With its stock trading near all-time highs this summer, SouthTrust Corp. is taking advantage of that buying power to begin building a branch network in high-growth markets in Virginia.
But the Birmingham, Ala., banking company isnt exactly breaking the bank; rather, it is pursuing bite-size deals in the Old Dominion state.
SouthTrusts announcement Friday that it plans to buy the tiny Bank of Tidewater in Virginia Beach fits that strategy.
The $68 million deal for Bank of Tidewater is the third the company has announced in Virginia since May as it moves to add a retail banking presence to loan sales offices in Richmond and suburban Washington.
On Aug. 3, SouthTrust bought Cenit Bancorp in Norfolk for $117 million in a deal announced May 4. Cenit brought about $637 million of assets, 19 branches, and about $504 million of deposits in the Norfolk-Virginia Beach market. SouthTrust also is trying to strike a deal with Community Bankshares Inc. of Richmond, though it has twice extended a deadline and trimmed its share offer since the two companies announced their talks June 29.
Those guys are marching through Virginia faster than Sherman marched through the South, said Christopher Marinac, an analyst at SunTrust Robinson Humphrey in Atlanta.
Tidewater is a tiny but strategic prospective addition, with $295 million of assets and 10 branches in Virginia Beach, Chesapeake, and Norfolk, Va. SouthTrust said the deal would bring the companys total assets in Virginia to $1.4 billion. Wallace D. Malone Jr., SouthTrusts chairman and chief executive, was not available to comment Friday. But in a press release, he said that Bank of Tidewater should help SouthTrust continue its expansion in the state.
This acquisition strengthens SouthTrusts presence in the Virginia Beach, Norfolk, and Chesapeake areas of the Hampton Roads market, Mr. Malone said. It is a good fit for us on the heels of our recent acquisition of Cenit Bancorp in Norfolk. We are committed to expanding and growing our banking operations in this high-growth area of the state.
Mr. Marinac said SouthTrust probably sees good retail opportunities in Virginia, where until now it has stuck to lending. He said Richmond and Norfolk-Virginia Beach are fast-growing markets, as is northern Virginia, where he thinks SouthTrust may also eventually look for acquisitions.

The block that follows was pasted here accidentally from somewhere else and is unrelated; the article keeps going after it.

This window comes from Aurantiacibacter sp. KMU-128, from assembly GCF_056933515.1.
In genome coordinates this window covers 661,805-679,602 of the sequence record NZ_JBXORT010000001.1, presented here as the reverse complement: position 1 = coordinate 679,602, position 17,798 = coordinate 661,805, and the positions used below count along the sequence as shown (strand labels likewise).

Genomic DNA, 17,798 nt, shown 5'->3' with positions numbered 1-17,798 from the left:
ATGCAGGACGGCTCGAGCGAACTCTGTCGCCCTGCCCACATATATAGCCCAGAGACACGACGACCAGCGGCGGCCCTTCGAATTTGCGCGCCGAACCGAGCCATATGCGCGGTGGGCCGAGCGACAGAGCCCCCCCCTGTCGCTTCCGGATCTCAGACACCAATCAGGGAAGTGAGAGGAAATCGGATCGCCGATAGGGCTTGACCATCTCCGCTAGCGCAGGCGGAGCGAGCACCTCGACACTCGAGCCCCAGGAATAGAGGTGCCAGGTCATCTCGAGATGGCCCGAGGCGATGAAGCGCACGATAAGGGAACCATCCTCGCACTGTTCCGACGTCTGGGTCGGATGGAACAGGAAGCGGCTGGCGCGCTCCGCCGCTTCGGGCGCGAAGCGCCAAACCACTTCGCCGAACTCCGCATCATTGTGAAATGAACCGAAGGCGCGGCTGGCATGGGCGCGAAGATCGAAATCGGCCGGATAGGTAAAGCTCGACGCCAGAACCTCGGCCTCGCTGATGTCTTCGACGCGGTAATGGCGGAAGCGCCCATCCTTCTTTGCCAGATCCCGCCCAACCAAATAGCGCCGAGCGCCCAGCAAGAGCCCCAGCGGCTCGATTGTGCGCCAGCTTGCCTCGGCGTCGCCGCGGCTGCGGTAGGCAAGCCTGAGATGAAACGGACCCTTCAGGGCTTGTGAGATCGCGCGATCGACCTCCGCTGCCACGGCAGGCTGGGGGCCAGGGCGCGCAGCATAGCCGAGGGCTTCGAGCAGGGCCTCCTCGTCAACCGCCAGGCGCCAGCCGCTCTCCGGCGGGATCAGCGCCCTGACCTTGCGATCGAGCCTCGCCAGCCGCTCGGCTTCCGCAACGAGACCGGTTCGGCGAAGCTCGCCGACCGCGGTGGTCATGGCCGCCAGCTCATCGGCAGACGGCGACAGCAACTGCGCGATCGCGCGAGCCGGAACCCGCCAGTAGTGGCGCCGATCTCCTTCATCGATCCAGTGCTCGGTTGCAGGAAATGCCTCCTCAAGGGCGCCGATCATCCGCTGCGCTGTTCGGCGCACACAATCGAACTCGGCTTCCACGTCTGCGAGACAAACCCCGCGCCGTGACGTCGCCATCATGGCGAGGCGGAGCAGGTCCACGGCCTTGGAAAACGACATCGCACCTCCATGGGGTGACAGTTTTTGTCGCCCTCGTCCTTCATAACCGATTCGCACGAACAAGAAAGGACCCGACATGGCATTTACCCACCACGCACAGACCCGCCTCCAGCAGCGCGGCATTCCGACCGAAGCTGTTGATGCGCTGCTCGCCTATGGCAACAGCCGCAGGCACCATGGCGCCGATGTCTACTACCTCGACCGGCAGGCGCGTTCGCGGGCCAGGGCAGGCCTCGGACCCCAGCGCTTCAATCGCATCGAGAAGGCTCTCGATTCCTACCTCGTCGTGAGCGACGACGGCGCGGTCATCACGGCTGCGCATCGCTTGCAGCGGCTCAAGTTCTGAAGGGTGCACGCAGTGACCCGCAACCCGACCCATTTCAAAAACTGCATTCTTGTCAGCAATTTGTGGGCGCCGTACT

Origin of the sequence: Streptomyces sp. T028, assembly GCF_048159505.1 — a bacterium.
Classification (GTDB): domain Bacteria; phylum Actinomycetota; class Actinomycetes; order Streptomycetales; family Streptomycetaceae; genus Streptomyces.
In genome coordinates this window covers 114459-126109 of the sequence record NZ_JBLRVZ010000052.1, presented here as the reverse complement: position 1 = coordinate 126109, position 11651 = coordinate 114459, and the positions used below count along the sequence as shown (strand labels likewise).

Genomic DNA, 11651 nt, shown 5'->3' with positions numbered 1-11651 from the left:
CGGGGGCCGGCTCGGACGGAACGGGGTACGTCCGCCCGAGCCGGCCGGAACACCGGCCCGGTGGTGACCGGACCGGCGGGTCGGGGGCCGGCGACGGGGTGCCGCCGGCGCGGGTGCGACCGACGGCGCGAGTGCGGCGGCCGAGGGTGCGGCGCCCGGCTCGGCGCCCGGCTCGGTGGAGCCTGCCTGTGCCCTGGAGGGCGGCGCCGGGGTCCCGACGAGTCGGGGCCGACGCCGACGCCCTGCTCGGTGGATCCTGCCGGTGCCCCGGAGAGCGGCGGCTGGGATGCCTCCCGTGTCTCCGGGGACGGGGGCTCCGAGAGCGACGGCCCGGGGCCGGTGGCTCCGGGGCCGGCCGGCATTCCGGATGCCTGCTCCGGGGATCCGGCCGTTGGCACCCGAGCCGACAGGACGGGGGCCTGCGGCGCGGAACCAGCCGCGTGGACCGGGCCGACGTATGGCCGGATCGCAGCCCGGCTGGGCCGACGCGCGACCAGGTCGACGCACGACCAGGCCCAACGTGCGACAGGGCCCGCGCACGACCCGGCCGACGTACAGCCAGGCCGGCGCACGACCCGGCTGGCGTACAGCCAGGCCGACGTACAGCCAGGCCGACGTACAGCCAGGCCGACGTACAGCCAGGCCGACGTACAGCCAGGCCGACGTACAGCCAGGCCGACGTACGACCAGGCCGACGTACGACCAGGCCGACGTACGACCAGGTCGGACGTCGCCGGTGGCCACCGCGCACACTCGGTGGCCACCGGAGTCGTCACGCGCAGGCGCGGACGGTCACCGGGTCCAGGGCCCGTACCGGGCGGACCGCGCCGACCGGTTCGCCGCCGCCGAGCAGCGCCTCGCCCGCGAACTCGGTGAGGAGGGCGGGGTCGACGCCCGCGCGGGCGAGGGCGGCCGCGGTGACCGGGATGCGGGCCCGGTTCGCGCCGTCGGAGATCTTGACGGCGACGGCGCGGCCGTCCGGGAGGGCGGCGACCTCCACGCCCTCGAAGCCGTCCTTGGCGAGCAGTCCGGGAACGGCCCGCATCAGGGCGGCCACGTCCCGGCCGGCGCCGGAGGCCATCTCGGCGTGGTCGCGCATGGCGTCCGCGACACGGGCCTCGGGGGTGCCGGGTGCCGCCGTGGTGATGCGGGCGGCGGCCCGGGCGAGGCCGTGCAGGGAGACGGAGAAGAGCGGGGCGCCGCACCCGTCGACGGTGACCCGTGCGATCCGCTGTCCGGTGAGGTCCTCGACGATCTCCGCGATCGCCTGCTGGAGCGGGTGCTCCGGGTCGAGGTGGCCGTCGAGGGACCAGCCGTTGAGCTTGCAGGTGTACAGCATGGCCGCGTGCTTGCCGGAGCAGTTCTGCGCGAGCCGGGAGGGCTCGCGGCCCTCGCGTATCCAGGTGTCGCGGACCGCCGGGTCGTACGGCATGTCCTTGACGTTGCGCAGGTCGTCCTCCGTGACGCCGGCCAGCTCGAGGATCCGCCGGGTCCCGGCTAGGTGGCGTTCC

The demographics in those areas are strong, he said. With so much consolidation among the states top players in recent years, Mr. Marinac said, he thinks SouthTrust may find the state fertile ground.
SouthTrusts buying spree in Virginia has been helped, at least in part, Mr. Marinac said, by its strong stock price, which has nearly doubled in the past year. The shares were trading at midday Friday at about $24.50 but closed down 6 cents, or 0.25%, at $24.36. Bank of Tidewaters shares soared $6.40, or 31%, to $26.90.
A part of the opportunity for SouthTrust is that their currency is high, he said. They paid a lot more than I and a lot of investors might like for Cenit, but with the high stock price, the economics work for SouthTrust.
The newly merged Wachovia Corp. has the leading deposit share in Virginia, followed by SunTrust Banks Inc., Navy Federal Credit Union, and Bank of America Corp. But all these institutions have had difficulty integrating acquisitions in recent years, Mr. Marinac said. He said he thinks BB&T Corp. of Winston-Salem, N.C., could give SouthTrust the stiffest competition as it builds a Virginia network.
Elizabeth A. Duke, the president and chief executive at Bank of Tidewater, said joining SouthTrust would let her company offer more services. SouthTrust brings our customers a great menu of products and services and a reputation for great customer service and bank management, Ms. Duke said in a press release.
SouthTrust and Bank of Tidewater said they hope to close their deal in the fourth quarter after getting shareholder and regulatory approvals. The agreement calls for SouthTrust to exchange 1.0691 share of its stock, or a combination of cash and stock worth $28, for each Bank of Tidewater share.